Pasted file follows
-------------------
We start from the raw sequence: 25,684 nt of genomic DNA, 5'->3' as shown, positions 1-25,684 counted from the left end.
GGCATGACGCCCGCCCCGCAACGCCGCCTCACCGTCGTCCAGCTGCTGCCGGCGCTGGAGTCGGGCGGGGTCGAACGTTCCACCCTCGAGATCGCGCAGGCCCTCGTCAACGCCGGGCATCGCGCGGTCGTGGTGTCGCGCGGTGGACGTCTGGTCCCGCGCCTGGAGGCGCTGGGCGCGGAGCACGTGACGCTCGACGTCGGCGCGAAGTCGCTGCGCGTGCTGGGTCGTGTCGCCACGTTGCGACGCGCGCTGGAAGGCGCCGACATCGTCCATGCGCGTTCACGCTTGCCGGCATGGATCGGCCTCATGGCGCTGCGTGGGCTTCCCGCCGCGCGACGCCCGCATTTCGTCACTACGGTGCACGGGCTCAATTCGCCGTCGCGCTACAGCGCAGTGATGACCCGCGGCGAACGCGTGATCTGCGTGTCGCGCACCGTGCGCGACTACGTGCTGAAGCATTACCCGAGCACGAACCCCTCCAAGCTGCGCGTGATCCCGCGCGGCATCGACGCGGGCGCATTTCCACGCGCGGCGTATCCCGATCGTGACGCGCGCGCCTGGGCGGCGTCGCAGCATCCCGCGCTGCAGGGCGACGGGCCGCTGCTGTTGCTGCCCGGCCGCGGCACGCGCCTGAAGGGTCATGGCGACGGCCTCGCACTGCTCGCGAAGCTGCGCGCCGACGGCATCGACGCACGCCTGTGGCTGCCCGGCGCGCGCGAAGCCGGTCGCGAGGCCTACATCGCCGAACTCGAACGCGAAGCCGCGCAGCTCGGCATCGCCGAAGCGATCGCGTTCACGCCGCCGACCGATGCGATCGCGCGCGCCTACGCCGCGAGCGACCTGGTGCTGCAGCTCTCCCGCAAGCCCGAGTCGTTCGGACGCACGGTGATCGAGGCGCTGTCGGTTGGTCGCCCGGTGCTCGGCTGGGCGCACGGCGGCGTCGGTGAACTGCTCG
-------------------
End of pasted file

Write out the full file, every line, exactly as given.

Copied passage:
We start from the raw sequence: 25,684 nt of genomic DNA, 5'->3' as shown, positions 1-25,684 counted from the left end.
GGCATGACGCCCGCCCCGCAACGCCGCCTCACCGTCGTCCAGCTGCTGCCGGCGCTGGAGTCGGGCGGGGTCGAACGTTCCACCCTCGAGATCGCGCAGGCCCTCGTCAACGCCGGGCATCGCGCGGTCGTGGTGTCGCGCGGTGGACGTCTGGTCCCGCGCCTGGAGGCGCTGGGCGCGGAGCACGTGACGCTCGACGTCGGCGCGAAGTCGCTGCGCGTGCTGGGTCGTGTCGCCACGTTGCGACGCGCGCTGGAAGGCGCCGACATCGTCCATGCGCGTTCACGCTTGCCGGCATGGATCGGCCTCATGGCGCTGCGTGGGCTTCCCGCCGCGCGACGCCCGCATTTCGTCACTACGGTGCACGGGCTCAATTCGCCGTCGCGCTACAGCGCAGTGATGACCCGCGGCGAACGCGTGATCTGCGTGTCGCGCACCGTGCGCGACTACGTGCTGAAGCATTACCCGAGCACGAACCCCTCCAAGCTGCGCGTGATCCCGCGCGGCATCGACGCGGGCGCATTTCCACGCGCGGCGTATCCCGATCGTGACGCGCGCGCCTGGGCGGCGTCGCAGCATCCCGCGCTGCAGGGCGACGGGCCGCTGCTGTTGCTGCCCGGCCGCGGCACGCGCCTGAAGGGTCATGGCGACGGCCTCGCACTGCTCGCGAAGCTGCGCGCCGACGGCATCGACGCACGCCTGTGGCTGCCCGGCGCGCGCGAAGCCGGTCGCGAGGCCTACATCGCCGAACTCGAACGCGAAGCCGCGCAGCTCGGCATCGCCGAAGCGATCGCGTTCACGCCGCCGACCGATGCGATCGCGCGCGCCTACGCCGCGAGCGACCTGGTGCTGCAGCTCTCCCGCAAGCCCGAGTCGTTCGGACGCACGGTGATCGAGGCGCTGTCGGTTGGTCGCCCGGTGCTCGGCTGGGCGCACGGCGGCGTCGGTGAACTGCTCG